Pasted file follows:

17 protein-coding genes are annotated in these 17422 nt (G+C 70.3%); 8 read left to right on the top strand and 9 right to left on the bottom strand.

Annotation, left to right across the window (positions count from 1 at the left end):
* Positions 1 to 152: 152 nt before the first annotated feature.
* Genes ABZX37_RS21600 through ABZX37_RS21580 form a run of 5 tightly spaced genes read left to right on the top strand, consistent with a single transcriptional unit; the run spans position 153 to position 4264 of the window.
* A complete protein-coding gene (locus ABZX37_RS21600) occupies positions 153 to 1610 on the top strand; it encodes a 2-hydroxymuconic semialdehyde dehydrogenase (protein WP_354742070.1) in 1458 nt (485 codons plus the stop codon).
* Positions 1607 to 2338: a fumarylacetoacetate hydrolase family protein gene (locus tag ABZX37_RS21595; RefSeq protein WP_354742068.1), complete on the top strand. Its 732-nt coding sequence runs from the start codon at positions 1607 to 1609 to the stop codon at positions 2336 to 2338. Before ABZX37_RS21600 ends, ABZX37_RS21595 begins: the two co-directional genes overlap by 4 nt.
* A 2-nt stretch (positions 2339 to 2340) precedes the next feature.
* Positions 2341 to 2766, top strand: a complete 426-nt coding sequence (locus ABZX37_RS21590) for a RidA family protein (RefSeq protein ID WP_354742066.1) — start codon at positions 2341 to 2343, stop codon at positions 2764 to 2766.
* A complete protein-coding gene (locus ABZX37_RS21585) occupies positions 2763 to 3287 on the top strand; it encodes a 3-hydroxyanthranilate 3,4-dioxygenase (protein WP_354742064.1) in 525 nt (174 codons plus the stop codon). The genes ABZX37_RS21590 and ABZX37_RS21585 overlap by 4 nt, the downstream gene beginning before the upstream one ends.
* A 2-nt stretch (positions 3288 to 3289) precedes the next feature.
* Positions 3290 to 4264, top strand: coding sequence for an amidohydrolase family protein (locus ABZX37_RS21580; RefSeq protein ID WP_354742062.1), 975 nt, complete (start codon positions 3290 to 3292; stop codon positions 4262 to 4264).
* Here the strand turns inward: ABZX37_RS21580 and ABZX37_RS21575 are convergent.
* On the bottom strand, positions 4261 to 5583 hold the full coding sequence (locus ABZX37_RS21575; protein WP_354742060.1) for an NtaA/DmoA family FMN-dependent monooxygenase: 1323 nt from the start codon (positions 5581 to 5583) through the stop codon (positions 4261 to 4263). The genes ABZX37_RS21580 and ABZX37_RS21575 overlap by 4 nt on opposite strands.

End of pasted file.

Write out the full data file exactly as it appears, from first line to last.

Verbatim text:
17 protein-coding genes are annotated in these 17422 nt (G+C 70.3%); 8 read left to right on the top strand and 9 right to left on the bottom strand.

Annotation, left to right across the window (positions count from 1 at the left end):
* Positions 1 to 152: 152 nt before the first annotated feature.
* Genes ABZX37_RS21600 through ABZX37_RS21580 form a run of 5 tightly spaced genes read left to right on the top strand, consistent with a single transcriptional unit; the run spans position 153 to position 4264 of the window.
* A complete protein-coding gene (locus ABZX37_RS21600) occupies positions 153 to 1610 on the top strand; it encodes a 2-hydroxymuconic semialdehyde dehydrogenase (protein WP_354742070.1) in 1458 nt (485 codons plus the stop codon).
* Positions 1607 to 2338: a fumarylacetoacetate hydrolase family protein gene (locus tag ABZX37_RS21595; RefSeq protein WP_354742068.1), complete on the top strand. Its 732-nt coding sequence runs from the start codon at positions 1607 to 1609 to the stop codon at positions 2336 to 2338. Before ABZX37_RS21600 ends, ABZX37_RS21595 begins: the two co-directional genes overlap by 4 nt.
* A 2-nt stretch (positions 2339 to 2340) precedes the next feature.
* Positions 2341 to 2766, top strand: a complete 426-nt coding sequence (locus ABZX37_RS21590) for a RidA family protein (RefSeq protein ID WP_354742066.1) — start codon at positions 2341 to 2343, stop codon at positions 2764 to 2766.
* A complete protein-coding gene (locus ABZX37_RS21585) occupies positions 2763 to 3287 on the top strand; it encodes a 3-hydroxyanthranilate 3,4-dioxygenase (protein WP_354742064.1) in 525 nt (174 codons plus the stop codon). The genes ABZX37_RS21590 and ABZX37_RS21585 overlap by 4 nt, the downstream gene beginning before the upstream one ends.
* A 2-nt stretch (positions 3288 to 3289) precedes the next feature.
* Positions 3290 to 4264, top strand: coding sequence for an amidohydrolase family protein (locus ABZX37_RS21580; RefSeq protein ID WP_354742062.1), 975 nt, complete (start codon positions 3290 to 3292; stop codon positions 4262 to 4264).
* Here the strand turns inward: ABZX37_RS21580 and ABZX37_RS21575 are convergent.
* On the bottom strand, positions 4261 to 5583 hold the full coding sequence (locus ABZX37_RS21575; protein WP_354742060.1) for an NtaA/DmoA family FMN-dependent monooxygenase: 1323 nt from the start codon (positions 5581 to 5583) through the stop codon (positions 4261 to 4263). The genes ABZX37_RS21580 and ABZX37_RS21575 overlap by 4 nt on opposite strands.